Researchers have found microplastics — small fragments of common convenience items — in the human body for years, mainly in excrement and blood. Turns out, the highest concentration of microplastics in the body have been hiding somewhere much more disastrous.
According to research performed at Hull York Medical School in England and published in the journal Science of the Total Environment, the microplastics were found in the lungs of living people.
“We did not expect to find the highest number of particles in the lower regions of the lungs, or particles of the sizes we found,” said Dr. Laura Sadofsky, the lead author of the paper. Sadofsky went on to explain that the airways are smaller in the lower regions of the lungs. Theoretically with smaller airways, larger particles should be filtered out by the time they get there. And yet, here we are, with harmful microplastics settling in the lower regions of our lungs.
How did we get here? In a word: consumption.
There are up to 300 million metric tons of plastic produced across the world yearly. Eighty percent of the plastic produced ends up in landfills or polluting the oceans or other waterways or grasslands. The U.S. alone produces 25 percent of the world’s total waste.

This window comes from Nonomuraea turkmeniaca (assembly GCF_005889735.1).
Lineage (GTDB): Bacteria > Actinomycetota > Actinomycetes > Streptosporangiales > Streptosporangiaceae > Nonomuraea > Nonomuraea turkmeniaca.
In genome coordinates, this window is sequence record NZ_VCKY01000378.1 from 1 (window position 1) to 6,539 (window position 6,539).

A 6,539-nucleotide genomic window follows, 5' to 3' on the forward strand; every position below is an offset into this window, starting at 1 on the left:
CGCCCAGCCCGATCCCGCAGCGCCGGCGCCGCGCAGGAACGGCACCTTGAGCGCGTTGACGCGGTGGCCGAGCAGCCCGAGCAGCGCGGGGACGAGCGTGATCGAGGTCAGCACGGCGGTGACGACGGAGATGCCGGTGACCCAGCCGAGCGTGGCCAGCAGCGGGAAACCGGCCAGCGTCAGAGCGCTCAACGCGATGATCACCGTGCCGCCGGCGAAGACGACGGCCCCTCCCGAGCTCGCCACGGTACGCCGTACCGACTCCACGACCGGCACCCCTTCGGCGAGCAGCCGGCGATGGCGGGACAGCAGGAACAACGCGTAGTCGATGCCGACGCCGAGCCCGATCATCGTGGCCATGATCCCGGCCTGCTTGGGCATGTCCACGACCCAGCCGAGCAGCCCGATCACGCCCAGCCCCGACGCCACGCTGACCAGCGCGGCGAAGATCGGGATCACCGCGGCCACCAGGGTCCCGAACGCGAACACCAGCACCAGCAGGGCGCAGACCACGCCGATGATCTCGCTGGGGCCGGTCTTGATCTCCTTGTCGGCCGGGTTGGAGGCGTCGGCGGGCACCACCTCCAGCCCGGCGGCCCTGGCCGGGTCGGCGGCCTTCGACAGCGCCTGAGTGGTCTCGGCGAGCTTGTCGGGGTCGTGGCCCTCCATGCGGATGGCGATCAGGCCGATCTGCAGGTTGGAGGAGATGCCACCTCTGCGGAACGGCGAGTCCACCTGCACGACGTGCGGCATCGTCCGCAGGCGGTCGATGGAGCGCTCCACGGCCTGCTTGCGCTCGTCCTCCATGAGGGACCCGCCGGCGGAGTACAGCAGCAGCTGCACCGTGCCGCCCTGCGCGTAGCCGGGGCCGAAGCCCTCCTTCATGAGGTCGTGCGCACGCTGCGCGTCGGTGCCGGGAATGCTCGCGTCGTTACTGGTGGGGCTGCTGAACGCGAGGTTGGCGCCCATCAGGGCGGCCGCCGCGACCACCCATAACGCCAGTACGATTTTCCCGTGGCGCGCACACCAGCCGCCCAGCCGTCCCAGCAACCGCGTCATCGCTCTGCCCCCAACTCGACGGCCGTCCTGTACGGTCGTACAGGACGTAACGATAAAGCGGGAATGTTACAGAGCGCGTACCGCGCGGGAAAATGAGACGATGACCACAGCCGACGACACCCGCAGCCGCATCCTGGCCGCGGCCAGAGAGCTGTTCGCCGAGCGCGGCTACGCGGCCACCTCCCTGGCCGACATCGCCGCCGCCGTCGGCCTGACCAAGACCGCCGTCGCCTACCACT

How to avoid microplastics in everyday life
Microplastics are commonly found in bottles, packaging, clothing, and other manufacturing processes. The main microplastics found in this study were polyethylene, nylon, and resins. They can range from 10 nanometers — smaller than the human eye can see — to 5 millimeters in diameter, about the size of the eraser on the end of a pencil. Are humans just careless and eating the plastic packaging with their meals? Of course not — well, not purposefully, anyways.
We’re ingesting these microplastics when our food sits in packaging on shelves, is reheated in plastic packaging, or when our hot liquids are poured into single-use coffee cups. We can also ingest microplastics from single-use water bottles, or by buying “quick fashion” clothing, which is clothing produced cheaply that is made mostly of synthetic fibers.
The good news is that we have much more control over what we put in and on our bodies. While we may not be able to completely avoid microplastics (they’re in the water, after all), there are some things we can do to avoid unnecessary exposure to these harmful particles.
Swapping plastic single-use shopping bags for reusable bags at the grocery store, buying more whole foods and less processed/packaged foods, and picking up a reusable water bottle and coffee cup are some fantastic places to start.
“This is proof that we have plastics in our body — and we shouldn’t,” Dick Vethaak, an ecotoxicologist at Vrije Universiteit Amsterdam, said.